When marketing your studio to attract new clients, it’s easy to have tunnel vision. You know what works for your core group of clients, and you let that inform how you go about attracting more people to your studio. But you may be limiting yourself.

To fill more classes, consider targeting a more diverse group of clients. By appealing to a range of ages, as well as to both men and women, you can increase class attendance and the revenue coming into your studio.


Every day, 10,000 people turn 65 in the United States. People 55 and over are now the fastest-growing membership segment for the fitness industry. Targeting this demographic presents huge revenue opportunities.

To appeal to clients in their 50s, 60s or even 70s, you may want to offer a few lower-intensity classes each week. If you offer personal training at your studio, there are big opportunities for pros who are trained to work with this demographic. Typically, personal trainers are taught how to keep people motivated and help them reach specific goals, like losing 10 pounds in three months or getting in shape for a road race. But boomers demand more specialized workouts.

To create a comfortable and welcoming environment for boomers in your class, make playlists that mix popular songs from today with some up-tempo Motown and classic rock hits. (Your younger clients may appreciate mixing up the playlist, too.) When designing certain classes, include balance work, exercises that promote stability, mobility and joint flexibility, as well as body-mind exercises. These are important activities for clients in their 50s and 60s.

Many older clients prefer to work out with older instructors, because is makes them feel less isolated and intimidated. If all of your instructors are in their 20s and early 30s, you may want to consider bringing in a more seasoned instructor to teach a class or two each week.

When you are marketing to baby boomers, focus more on your studio’s ability to change their lives rather than just transform their physique. Your marketing should promote positive messages, focus on the benefits of exercise, be supportive and inclusive, and focus on practical possibilities. Promote the aspects of your classes that help clients combat the effects of aging.

Remember, the fastest growing demographic on Facebook is the 50 and over crowd. A saturation of images of young hard bodies on your social media feeds will turn this group off. Instead, post images of healthy, fit people of all ages.

Baby boomers want to believe that 50 is the new 30. Avoid using words like “senior” or “mature” when referring to older clients. Appeal to boomers’ self-image and aging phobia by using terms like “active” and “healthy lifestyle” in your marketing.

Your most effective recruitment tool for new boomer clients will probably be your current clientele, since word-of-mouth marketing ranks among the most powerful motivators with boomers.


If you’re interested in getting more men into your studio, start with the names of your classes. Calling a class “Disco Spin” or “Stretch and Tone” is like spraying man repellent. Consider offering some more gender neutral-sounding classes, like “Cycle Boot Camp,” “Spring Training,” or “Cardio Hard Core.”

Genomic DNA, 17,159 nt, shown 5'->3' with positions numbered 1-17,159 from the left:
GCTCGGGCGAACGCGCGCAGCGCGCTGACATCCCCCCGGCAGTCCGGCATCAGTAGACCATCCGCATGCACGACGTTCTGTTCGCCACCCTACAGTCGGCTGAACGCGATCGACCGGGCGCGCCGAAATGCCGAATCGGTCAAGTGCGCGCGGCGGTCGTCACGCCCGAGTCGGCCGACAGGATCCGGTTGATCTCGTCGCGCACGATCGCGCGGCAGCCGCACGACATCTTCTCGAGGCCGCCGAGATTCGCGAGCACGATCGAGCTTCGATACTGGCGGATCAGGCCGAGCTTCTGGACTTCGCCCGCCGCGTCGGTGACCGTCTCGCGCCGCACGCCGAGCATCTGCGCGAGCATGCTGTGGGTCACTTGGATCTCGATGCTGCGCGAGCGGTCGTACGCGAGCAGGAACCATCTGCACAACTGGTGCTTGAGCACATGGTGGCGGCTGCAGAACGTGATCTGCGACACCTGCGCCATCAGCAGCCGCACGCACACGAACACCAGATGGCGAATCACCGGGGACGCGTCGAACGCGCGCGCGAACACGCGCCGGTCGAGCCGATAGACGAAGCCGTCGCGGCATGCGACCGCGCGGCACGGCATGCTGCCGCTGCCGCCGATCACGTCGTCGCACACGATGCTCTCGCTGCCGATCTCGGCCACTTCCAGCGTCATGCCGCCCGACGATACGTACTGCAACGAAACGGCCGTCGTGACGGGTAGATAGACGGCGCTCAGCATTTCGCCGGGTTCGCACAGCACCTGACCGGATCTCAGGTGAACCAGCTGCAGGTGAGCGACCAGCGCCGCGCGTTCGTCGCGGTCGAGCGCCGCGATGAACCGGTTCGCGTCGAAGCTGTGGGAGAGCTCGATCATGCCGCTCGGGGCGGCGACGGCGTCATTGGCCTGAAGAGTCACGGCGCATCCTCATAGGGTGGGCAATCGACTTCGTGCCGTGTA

The music played during class can help more men feel at home in your studio. You may want to swap out Britney Spears’ “Work, B**ch” for something more gender neutral like Bleachers’ “I Wanna Get Better.”

Historically, women participated in more group fitness classes, like aerobics and step, than men. While the entire fitness industry has thankfully become much less divisive, some gender stereotypes die hard. To dispel some of these stereotypes in your studio, offer classes that limit choreography. If applicable, incorporate plyometrics, medicine balls, calisthenics and sprinting in lieu of a complicated series of movements.

Of course, one surefire way to get more men in the door is to invite them. If you speak to men directly, you can explain the benefits of your classes and correct any false ideas they may have about your workouts being for women. Ask your instructors and clients to bring the fitness-minded men in their lives. It may sound simple, but the direct approach may work the best.


With just a quick glance, millennials (ages 18 to 35) may not seem like the most advantageous market to pursue. After all, 9.1 percent of millennials are out of work (as compared to 5.5 percent of the total population) and shoulder an average of $30,000 of student loan debt upon graduation. But, studies show that this generation, also dubbed the Wellness Generation, is far more likely to spend the money they do have on health and fitness than previous generations.

One way to attract millennial clients – and then convert them into loyal regulars – is to create social opportunities in your studio. Set up a fitness community with a social subculture to attract devoted clients who hang out with each other after class and proudly wear your branded gear around town. Make room for a lounge area or refreshment bar in your studio as a way to get people to stick around and socialize. If you don’t have the space or resources, consider hosting cocktail parties after your last class of the day or juice tastings on the weekends.

When marketing to millenials, focus on the total results your classes will deliver. While they are spending money on fitness, they are also looking to get the most bang for their buck. Studios that offer a single activity do not do as well with this generation of clients as studios that offer a full-body workout. In response to this trend, many indoor cycling studios have begun to incorporate weights into their classes. Along the same lines of efficiency, millenials are also drawn to classes that can burn 700 to 1000 calories in a 60-minute workout.